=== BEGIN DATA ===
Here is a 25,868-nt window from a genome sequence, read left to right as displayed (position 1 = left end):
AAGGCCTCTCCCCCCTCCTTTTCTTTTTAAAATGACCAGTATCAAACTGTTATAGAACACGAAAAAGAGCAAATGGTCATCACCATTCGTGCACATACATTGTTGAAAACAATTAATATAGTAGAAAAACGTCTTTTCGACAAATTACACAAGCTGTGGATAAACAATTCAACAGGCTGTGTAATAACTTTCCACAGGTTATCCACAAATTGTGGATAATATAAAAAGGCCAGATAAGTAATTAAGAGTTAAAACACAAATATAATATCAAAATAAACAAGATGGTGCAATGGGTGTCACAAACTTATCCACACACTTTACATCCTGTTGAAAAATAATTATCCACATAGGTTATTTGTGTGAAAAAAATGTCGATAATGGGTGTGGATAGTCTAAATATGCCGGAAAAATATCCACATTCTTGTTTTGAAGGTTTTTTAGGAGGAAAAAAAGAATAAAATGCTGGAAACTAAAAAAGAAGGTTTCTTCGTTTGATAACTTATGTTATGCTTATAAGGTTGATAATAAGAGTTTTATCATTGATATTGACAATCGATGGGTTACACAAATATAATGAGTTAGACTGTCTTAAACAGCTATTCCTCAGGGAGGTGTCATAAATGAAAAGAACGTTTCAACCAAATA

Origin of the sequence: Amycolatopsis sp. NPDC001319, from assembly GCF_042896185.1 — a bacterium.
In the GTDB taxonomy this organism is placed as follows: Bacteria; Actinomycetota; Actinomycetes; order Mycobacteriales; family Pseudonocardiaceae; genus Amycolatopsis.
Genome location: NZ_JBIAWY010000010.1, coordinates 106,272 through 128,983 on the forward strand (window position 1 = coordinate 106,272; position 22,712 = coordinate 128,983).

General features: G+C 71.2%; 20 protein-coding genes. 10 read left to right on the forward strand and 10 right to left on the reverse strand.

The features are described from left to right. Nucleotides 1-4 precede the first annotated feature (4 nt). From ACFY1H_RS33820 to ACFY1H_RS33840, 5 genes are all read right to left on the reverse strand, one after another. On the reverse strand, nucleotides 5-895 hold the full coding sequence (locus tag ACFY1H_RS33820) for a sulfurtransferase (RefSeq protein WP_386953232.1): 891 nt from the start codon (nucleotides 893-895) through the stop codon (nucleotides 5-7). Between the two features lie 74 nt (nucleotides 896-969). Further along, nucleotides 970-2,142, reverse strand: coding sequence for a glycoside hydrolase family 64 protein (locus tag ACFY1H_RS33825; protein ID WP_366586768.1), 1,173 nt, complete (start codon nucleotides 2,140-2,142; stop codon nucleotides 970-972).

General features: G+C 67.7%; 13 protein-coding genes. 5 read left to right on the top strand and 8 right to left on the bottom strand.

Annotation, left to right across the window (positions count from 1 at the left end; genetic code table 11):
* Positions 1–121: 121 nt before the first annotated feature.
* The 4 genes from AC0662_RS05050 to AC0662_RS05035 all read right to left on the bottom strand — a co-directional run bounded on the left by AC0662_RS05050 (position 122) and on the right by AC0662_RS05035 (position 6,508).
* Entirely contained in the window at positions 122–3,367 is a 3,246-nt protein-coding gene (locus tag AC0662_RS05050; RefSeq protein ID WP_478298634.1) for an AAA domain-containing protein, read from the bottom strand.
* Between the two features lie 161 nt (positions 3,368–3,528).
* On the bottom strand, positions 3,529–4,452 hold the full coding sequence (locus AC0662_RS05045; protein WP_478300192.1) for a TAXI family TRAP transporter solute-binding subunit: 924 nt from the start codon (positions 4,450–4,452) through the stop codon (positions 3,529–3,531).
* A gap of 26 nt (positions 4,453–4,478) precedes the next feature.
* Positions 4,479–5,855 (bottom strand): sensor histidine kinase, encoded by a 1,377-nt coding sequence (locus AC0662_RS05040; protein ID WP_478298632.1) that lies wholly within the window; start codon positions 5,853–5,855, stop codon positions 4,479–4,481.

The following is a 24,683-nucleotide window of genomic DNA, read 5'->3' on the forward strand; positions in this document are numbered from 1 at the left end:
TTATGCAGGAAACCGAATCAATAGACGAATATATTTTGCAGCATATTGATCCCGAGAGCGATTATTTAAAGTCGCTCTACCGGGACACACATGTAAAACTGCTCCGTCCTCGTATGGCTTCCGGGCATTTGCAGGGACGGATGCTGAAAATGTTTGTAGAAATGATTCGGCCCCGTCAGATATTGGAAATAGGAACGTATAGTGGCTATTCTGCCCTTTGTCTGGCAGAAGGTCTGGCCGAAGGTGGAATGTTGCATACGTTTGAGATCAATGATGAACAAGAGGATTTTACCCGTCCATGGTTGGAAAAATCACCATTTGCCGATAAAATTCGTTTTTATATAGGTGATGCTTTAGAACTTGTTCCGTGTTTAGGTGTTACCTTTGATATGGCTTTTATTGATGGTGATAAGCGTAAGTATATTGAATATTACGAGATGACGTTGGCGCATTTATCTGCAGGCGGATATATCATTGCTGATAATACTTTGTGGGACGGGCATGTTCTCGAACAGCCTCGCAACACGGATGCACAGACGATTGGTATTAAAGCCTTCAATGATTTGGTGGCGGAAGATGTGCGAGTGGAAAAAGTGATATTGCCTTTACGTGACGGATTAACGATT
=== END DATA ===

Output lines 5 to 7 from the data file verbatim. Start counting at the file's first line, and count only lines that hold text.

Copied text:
Genome location: NZ_JBIAWY010000010.1, coordinates 106,272 through 128,983 on the forward strand (window position 1 = coordinate 106,272; position 22,712 = coordinate 128,983).

General features: G+C 71.2%; 20 protein-coding genes. 10 read left to right on the forward strand and 10 right to left on the reverse strand.

The features are described from left to right. Nucleotides 1-4 precede the first annotated feature (4 nt). From ACFY1H_RS33820 to ACFY1H_RS33840, 5 genes are all read right to left on the reverse strand, one after another. On the reverse strand, nucleotides 5-895 hold the full coding sequence (locus tag ACFY1H_RS33820) for a sulfurtransferase (RefSeq protein WP_386953232.1): 891 nt from the start codon (nucleotides 893-895) through the stop codon (nucleotides 5-7). Between the two features lie 74 nt (nucleotides 896-969). Further along, nucleotides 970-2,142, reverse strand: coding sequence for a glycoside hydrolase family 64 protein (locus tag ACFY1H_RS33825; protein ID WP_366586768.1), 1,173 nt, complete (start codon nucleotides 2,140-2,142; stop codon nucleotides 970-972).